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A bike ride in the Large Hadron Collider as revamp begins

Denis Balibouse / Reuters

A technician cycles in the Large Hadron Collider (LHC) at the Organization for Nuclear Research (CERN) in the French village of Cessy near Geneva in Switzerland on April 15. Technicians frequently ride bicycles to get around the collider's 17-mile-round tunnel. As hundreds of engineers and workers start two years of work to fit out the giant LHC particle collider to reach deep into unknown realms of nature, CERN physicists look to the vast machine to unveil the nature of the mysterious dark matter that makes up a quarter of the universe and perhaps find new dimensions of space by the end of the decade.

Denis Balibouse / Reuters

A technician stands near equipment of the Compact Muon Solenoid (CMS) experience at CERN in the French village of Cessy near Geneva in Switzerland on April 15.

By Robert Evans, Reuters

The Large Hadron Collider (LHC) is only five years old but, after swiftly finding a crucial missing link to support mankind's main concept of the universe, is now entering a two-year revamp to double its power in the hope of breathtaking new discoveries.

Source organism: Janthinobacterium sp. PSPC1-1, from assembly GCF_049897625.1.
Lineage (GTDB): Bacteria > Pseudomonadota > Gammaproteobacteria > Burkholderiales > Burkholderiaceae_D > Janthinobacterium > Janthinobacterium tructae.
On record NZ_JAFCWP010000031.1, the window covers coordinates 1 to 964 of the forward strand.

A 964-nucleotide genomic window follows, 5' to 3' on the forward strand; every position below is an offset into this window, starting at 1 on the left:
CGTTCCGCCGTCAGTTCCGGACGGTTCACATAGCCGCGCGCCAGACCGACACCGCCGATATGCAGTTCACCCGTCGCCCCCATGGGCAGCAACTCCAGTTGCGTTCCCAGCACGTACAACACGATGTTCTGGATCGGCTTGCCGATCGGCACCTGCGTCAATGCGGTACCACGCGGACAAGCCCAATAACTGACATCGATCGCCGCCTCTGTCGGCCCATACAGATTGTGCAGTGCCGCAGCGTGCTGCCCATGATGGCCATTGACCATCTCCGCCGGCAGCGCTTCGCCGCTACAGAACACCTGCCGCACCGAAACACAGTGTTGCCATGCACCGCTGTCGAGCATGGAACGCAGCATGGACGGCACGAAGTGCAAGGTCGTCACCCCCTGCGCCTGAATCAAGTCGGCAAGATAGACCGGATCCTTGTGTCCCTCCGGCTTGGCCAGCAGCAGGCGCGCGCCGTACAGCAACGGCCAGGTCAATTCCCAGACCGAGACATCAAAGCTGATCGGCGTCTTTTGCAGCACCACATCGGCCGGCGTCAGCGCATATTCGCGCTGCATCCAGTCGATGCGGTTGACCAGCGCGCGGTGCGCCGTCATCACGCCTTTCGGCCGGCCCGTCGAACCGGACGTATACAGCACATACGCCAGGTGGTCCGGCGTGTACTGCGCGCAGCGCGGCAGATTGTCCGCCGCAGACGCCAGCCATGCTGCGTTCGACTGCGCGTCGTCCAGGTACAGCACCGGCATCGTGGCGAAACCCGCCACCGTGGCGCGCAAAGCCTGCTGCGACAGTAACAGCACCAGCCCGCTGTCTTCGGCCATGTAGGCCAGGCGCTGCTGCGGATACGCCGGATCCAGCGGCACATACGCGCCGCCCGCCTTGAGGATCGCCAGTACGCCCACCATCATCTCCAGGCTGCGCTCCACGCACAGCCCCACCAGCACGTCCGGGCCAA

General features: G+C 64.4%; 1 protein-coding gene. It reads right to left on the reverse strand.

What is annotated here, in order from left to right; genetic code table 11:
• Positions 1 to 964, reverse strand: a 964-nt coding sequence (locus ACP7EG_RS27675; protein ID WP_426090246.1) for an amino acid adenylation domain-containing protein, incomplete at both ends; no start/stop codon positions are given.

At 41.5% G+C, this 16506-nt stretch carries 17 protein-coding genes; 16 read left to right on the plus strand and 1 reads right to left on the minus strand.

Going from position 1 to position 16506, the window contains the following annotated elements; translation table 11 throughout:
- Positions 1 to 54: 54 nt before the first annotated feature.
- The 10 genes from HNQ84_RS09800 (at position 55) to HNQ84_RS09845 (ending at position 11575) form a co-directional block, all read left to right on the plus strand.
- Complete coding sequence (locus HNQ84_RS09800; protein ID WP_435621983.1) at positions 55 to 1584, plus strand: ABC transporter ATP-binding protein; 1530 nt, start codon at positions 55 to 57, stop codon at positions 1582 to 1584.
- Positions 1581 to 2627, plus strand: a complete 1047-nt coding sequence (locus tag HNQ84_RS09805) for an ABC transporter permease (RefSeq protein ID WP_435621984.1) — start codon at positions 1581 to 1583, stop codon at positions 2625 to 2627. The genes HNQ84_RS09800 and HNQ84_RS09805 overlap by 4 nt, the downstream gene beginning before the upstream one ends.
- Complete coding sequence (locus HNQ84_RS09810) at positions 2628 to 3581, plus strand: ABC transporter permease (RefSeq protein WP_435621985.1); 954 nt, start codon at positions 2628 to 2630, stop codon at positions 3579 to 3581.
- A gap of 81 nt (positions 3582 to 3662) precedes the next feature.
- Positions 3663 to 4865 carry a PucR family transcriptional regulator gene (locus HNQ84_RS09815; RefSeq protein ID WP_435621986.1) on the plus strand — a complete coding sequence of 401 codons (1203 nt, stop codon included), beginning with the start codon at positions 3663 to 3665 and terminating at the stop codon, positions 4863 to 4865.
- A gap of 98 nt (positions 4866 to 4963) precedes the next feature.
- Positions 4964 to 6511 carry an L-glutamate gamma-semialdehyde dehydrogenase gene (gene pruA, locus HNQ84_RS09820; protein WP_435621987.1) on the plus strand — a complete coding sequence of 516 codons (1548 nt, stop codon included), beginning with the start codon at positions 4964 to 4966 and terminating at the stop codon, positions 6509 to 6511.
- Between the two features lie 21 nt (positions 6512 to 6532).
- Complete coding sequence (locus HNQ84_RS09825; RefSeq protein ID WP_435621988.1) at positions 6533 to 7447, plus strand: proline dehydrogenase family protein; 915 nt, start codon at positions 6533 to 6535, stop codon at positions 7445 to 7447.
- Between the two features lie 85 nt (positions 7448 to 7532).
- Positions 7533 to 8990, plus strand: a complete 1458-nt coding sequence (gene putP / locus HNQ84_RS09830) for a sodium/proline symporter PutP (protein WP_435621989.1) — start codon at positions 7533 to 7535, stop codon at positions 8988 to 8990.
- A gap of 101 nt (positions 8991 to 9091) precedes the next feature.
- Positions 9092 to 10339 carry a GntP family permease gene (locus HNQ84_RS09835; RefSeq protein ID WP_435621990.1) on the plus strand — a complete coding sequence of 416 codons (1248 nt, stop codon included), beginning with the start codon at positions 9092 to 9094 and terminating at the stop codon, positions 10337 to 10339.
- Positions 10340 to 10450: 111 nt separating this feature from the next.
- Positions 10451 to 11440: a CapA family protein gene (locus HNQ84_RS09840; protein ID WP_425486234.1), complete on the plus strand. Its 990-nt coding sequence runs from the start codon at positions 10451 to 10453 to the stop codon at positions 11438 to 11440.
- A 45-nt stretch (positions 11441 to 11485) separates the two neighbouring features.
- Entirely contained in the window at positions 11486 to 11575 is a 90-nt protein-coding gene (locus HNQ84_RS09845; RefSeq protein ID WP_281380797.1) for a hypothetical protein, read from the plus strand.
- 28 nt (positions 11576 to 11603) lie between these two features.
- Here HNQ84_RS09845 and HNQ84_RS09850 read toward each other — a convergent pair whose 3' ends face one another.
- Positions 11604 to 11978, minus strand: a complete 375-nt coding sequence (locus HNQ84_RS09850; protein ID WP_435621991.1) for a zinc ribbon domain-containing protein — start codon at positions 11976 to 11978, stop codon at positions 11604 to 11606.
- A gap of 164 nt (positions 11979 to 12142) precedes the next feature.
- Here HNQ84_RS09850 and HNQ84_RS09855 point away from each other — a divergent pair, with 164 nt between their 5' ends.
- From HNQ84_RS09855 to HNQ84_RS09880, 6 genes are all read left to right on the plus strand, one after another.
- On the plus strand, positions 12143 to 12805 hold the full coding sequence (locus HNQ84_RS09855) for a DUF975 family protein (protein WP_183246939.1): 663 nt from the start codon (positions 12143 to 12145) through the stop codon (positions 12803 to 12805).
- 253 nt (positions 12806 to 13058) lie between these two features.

Some scientists predict it will help identify the nature of strange dark matter that lurks around planets, stars and galaxies; others that it might find a zoo of new particles or even catch hints that space has more than three dimensions.

Buoyed by the early success, experimental physicists and theorists at CERN, the European Organization for Nuclear Research housed on a sprawling campus near Geneva, hope more stunning findings may follow as soon as this decade. Continue reading.

Related: Large Hadron Collider shuts down to prepare for bigger bangs in 2015

Get a look inside the caverns and tunnels that house the Large Hadron Collider, the world's biggest atom-smasher.